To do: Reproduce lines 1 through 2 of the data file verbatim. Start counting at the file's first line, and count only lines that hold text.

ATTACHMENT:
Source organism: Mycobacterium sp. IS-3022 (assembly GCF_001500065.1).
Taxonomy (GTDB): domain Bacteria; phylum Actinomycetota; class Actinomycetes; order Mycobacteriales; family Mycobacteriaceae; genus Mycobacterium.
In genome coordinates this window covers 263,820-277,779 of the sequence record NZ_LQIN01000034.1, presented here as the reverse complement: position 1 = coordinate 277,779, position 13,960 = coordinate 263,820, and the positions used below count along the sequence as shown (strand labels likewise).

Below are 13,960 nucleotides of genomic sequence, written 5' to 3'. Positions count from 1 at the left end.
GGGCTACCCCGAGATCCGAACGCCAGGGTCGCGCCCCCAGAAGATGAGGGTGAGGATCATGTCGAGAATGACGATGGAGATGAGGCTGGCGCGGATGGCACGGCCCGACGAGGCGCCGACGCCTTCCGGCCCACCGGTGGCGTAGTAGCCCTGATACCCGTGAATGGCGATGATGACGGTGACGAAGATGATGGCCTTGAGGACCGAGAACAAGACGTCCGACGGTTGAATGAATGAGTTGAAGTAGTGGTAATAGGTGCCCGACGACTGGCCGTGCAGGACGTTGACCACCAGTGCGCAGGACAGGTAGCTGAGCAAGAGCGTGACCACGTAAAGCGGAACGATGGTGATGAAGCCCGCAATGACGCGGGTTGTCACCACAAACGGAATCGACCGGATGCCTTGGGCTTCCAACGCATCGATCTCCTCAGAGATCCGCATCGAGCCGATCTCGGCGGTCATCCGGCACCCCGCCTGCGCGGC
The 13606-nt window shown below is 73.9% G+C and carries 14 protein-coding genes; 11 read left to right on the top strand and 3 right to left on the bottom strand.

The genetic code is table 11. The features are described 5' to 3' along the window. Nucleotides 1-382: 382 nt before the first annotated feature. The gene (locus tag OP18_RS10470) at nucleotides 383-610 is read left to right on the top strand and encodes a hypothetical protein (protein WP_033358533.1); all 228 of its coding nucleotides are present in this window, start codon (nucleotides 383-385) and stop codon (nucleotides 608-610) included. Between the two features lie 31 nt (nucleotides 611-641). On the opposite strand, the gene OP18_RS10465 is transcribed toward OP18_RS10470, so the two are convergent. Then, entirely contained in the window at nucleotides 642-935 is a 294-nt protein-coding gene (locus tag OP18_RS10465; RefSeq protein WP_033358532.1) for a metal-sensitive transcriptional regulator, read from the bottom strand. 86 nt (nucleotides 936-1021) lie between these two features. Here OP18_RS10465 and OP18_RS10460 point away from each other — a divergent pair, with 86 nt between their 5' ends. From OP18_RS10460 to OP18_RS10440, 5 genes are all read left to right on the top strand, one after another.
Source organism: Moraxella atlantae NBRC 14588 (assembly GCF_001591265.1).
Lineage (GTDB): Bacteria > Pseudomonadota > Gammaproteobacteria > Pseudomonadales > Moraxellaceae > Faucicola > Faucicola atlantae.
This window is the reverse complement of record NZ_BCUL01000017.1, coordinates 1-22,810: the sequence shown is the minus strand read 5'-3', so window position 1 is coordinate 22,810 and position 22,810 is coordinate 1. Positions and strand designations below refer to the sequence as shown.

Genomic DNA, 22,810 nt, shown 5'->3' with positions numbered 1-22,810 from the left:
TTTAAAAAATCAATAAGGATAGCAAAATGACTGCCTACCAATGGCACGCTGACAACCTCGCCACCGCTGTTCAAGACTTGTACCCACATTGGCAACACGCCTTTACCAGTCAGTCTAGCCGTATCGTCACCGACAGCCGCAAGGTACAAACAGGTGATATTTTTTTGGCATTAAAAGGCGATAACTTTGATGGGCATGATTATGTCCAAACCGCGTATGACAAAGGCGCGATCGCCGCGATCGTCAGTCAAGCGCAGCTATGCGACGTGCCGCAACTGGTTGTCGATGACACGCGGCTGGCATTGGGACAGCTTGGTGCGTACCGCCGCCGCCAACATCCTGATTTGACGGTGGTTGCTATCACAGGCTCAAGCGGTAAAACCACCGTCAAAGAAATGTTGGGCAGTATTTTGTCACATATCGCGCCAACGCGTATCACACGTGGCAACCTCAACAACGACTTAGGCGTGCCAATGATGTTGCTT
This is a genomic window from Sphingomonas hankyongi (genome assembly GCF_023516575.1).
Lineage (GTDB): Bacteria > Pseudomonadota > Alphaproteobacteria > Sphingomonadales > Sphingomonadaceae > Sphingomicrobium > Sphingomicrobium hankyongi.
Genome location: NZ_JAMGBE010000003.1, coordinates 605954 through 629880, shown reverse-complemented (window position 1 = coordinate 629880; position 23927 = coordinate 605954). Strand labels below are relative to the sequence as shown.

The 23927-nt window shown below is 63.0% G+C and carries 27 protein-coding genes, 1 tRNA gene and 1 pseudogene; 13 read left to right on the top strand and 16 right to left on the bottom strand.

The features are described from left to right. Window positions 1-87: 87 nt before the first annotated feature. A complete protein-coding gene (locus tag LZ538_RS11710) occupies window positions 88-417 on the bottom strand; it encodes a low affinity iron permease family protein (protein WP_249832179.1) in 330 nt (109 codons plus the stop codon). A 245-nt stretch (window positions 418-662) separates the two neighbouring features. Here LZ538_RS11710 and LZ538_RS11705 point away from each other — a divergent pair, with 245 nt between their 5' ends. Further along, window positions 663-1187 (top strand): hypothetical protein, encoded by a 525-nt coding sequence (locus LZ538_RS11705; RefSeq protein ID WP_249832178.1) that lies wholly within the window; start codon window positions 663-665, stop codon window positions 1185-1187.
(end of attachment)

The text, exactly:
Source organism: Mycobacterium sp. IS-3022 (assembly GCF_001500065.1).
Taxonomy (GTDB): domain Bacteria; phylum Actinomycetota; class Actinomycetes; order Mycobacteriales; family Mycobacteriaceae; genus Mycobacterium.